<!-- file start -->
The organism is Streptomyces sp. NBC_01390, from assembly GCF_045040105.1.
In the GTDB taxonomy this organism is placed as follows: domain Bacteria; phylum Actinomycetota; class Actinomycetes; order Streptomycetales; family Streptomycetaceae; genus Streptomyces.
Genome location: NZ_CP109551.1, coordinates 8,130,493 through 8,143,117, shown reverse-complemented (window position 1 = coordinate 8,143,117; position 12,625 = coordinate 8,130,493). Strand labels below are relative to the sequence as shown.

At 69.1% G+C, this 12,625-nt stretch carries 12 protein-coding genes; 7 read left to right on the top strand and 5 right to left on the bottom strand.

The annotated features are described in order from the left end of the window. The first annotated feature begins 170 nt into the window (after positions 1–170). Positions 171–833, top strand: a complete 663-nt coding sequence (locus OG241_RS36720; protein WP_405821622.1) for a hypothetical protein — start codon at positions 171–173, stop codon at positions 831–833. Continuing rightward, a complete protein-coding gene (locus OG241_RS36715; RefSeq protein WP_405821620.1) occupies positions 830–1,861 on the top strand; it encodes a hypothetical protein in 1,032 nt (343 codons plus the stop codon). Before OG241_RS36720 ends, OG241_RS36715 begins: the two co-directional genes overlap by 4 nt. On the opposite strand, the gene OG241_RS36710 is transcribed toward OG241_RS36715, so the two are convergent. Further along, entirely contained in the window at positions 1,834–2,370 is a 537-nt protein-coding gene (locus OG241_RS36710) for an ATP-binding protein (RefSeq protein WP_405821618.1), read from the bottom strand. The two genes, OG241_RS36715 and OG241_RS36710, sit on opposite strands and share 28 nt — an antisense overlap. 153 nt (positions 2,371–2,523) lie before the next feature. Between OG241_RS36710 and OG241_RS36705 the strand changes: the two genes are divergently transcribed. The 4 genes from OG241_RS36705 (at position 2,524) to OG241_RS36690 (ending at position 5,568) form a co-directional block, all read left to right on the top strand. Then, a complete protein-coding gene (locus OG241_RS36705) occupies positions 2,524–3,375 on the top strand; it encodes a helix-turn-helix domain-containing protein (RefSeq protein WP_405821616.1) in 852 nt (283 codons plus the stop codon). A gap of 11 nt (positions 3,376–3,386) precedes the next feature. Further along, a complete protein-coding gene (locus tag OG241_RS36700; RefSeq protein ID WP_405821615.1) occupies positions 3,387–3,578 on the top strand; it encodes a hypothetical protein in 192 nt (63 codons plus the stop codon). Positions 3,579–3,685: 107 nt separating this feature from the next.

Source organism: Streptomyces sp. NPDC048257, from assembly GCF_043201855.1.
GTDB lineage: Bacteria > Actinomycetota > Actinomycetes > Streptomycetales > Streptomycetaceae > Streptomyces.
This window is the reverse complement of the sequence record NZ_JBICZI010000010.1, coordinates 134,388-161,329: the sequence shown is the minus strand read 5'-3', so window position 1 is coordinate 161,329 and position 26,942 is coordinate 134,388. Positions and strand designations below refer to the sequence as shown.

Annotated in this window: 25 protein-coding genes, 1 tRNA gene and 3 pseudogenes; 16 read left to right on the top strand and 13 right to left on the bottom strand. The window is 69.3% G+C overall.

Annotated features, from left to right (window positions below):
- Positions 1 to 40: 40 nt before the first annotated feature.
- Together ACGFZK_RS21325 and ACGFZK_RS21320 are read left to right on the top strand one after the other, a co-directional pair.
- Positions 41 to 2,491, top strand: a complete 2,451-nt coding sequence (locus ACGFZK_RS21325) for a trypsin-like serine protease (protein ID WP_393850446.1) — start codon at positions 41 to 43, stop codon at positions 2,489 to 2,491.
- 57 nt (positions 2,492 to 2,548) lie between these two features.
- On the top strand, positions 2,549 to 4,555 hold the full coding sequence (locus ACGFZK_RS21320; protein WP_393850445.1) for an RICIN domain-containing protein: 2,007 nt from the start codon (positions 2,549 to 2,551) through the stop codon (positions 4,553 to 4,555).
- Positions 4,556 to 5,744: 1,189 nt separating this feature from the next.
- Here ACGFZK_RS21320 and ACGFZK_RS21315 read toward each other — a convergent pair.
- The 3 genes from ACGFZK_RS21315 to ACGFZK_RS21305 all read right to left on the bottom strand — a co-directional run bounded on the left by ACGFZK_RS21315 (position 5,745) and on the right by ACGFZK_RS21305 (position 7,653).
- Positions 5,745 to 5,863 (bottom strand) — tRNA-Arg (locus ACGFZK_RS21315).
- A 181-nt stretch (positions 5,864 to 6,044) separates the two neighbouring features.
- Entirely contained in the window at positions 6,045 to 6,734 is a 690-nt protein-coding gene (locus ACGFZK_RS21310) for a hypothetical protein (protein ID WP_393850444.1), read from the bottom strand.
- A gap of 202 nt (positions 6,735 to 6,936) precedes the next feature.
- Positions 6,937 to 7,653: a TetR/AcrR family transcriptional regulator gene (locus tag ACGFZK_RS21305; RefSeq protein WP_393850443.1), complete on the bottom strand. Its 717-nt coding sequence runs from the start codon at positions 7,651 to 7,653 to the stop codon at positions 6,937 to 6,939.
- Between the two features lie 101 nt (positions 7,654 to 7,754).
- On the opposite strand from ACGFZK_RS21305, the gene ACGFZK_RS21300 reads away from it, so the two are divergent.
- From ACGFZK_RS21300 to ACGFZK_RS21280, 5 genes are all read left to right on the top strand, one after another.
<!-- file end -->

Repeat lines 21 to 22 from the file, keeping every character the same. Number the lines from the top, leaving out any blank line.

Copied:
- Entirely contained in the window at positions 6,045 to 6,734 is a 690-nt protein-coding gene (locus ACGFZK_RS21310) for a hypothetical protein (protein ID WP_393850444.1), read from the bottom strand.
- A gap of 202 nt (positions 6,735 to 6,936) precedes the next feature.